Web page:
This Was the First Murder Solved Using Geology

Illustration for article titled This Was the First Murder Solved Using Geology

The victim was a seamstress, found dead in a bean patch, strangled by her own scarf. The suspect was a local creep who insisted he had nothing to do with the crime and was far away when it occurred. How did one detective prove what really happened? With dirt.


At the turn of the last century, no one was particularly worried about leaving evidence at crime scenes, which is why German detectives examining the area near the strangled body of Eva Disch found the murderer’s mucus-filled handkerchief right next to her. Unless the handkerchief was monogrammed, it couldn’t point to a suspect—that is, until George Popp came on the scene.

Popp examined the handkerchief and found that the mucus in it was full of snuff, coal dust, and hornblende. Hornblende is a component of many types of rock, including granite. A look at the nearby residents turned up one man, Karl Laubach, who worked at both a gasworks where coal was burned and a gravel pit where hornblende was among the materials. When they hauled Karl in to be questioned, detectives checked under his nails and got all the components on the handkerchief—except, thank goodness, the mucus.

What they didn’t get was a confession. Laubach insisted he’d been nowhere near the scene of the crime. Unfortunately for him, he didn’t hem his trousers. Popp took a look at the bottom edges of his pant legs and found layers of dirt. At first the dirt didn’t look anything like the stuff found in the bean field. It had a layer of finely crushed mica that wasn’t present in the field. Only under that layer could Popp find all the minerals he’d found in a sample of dirt from the field.

What was the outer layer of dirt? Popp scouted around, taking samples, and found that the road between the field and Laubach’s house had that particular type of crushed mica on it. Not only did geology help Popp prove that Laubach killed Disch, it showed him the route Laubach took as he walked home afterwards.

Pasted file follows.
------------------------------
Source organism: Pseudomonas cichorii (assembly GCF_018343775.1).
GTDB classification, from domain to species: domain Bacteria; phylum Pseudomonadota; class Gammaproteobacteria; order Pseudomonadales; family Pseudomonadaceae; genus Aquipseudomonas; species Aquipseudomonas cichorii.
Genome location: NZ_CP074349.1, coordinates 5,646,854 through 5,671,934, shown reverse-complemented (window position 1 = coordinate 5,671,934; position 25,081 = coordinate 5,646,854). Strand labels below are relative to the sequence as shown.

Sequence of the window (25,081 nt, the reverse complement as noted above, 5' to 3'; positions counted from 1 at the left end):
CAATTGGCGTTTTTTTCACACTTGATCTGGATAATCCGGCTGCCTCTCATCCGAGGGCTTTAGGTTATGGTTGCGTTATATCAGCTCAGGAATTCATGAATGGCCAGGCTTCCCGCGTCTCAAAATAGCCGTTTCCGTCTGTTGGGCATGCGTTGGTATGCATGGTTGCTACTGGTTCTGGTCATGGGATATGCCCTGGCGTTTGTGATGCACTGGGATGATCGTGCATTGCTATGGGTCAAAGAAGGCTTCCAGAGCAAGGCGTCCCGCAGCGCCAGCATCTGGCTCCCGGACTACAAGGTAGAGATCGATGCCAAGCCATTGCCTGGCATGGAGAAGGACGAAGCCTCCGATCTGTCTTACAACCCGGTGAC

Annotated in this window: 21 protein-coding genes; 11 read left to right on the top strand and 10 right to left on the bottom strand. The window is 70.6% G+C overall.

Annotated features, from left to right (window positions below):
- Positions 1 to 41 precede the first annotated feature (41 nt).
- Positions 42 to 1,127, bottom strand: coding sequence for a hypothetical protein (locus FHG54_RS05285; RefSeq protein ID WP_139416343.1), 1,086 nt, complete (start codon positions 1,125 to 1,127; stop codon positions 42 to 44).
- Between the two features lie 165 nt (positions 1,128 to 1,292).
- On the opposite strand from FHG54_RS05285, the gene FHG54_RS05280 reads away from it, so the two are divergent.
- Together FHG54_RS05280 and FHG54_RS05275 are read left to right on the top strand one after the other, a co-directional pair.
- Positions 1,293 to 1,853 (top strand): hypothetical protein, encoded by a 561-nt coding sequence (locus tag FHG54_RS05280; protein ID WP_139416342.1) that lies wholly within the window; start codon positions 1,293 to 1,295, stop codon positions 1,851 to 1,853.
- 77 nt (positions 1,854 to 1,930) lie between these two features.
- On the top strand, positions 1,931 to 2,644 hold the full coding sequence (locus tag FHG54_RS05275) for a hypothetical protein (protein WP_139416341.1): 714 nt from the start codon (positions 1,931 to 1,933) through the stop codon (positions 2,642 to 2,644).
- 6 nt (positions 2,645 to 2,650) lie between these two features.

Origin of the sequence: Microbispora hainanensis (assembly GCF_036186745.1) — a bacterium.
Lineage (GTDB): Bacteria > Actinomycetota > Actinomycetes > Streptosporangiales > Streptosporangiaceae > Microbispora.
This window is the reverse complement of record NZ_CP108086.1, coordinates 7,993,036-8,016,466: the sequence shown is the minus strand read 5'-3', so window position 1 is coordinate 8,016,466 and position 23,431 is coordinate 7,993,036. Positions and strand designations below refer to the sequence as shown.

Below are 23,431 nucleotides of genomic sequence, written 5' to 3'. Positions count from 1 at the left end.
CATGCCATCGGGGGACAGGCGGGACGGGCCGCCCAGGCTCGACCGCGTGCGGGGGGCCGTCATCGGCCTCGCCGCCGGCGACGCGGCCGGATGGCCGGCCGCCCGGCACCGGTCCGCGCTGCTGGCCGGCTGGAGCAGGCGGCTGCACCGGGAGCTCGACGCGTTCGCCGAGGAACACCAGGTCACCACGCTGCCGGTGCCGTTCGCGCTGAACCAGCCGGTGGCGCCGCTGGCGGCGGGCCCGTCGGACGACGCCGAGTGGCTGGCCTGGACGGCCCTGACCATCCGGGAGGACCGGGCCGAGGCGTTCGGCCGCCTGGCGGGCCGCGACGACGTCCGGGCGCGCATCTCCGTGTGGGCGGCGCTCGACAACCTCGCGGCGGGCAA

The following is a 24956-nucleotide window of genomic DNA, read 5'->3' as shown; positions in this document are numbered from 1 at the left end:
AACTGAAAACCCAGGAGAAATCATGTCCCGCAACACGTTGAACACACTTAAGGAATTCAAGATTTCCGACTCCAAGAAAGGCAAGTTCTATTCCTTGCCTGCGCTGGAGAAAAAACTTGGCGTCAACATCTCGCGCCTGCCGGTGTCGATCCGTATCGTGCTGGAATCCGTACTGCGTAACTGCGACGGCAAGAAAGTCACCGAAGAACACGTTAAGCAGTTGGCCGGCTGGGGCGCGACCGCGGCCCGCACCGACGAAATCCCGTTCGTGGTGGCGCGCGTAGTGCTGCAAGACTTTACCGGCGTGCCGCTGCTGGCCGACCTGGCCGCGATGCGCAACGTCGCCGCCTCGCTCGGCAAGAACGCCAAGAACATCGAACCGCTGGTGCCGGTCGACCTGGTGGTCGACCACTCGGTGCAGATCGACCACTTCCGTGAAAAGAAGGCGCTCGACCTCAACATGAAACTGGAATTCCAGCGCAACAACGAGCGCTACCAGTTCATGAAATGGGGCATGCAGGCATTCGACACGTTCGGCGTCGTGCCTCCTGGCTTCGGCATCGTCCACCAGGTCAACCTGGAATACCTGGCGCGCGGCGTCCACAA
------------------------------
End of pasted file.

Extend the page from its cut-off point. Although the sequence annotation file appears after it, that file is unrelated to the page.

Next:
[Source: History of Forensic Geology, Forensic Geology Case Histories]

Image: Willem van Aken, CSIRO


Great story.

On a similar vein. Towards the end of World War II, a number of mysterious explosions shook the Western United States. They were associated with the wreckage of balloons that were suspected to be part of the Japanese campaign. It looked like America was being bombed by the Japanese. And they were right, the Japanese had built a balloon that contained a number of small incendiary bombs and one big explosive device. It would be carried by high altitude winds to the US with a timer deploying the bombs one by one with the hope of causing forest fires and civilian deaths.

The US government was worried that the balloons might carry biological weapons which Japan was known to have developed during its occupation of Manchuria. A press blackout was put in place not only to allay peoples’ fears, but to also black out the Japanese knowing how the balloons were doing.

What was not known was where the balloons set off on their flight. No one seriously believed a fragile balloon could cross the Pacific, so there were concerns they were being launched from unknown Japanese submarines, or even by covert agents within the US.

The answer came from the sandbags that were used to ballast the balloons to prevent them flying too high and venting all of their gas. One was take to the Military Geology Unit of the USGS and opened up. The geologists examined the mineral grains and microscopic diatoms within the sand. They were quickly able to rule out an American origin, indeed the combination of minerals and diatoms could only have come from Japan - IIRC they were even able to determine the actual beaches where the sand was scooped up.

In the end only one balloon bomb caused any deaths. Six people on a picnic were killed when they stumbled on a balloon bomb that had landed in an Oregon forest.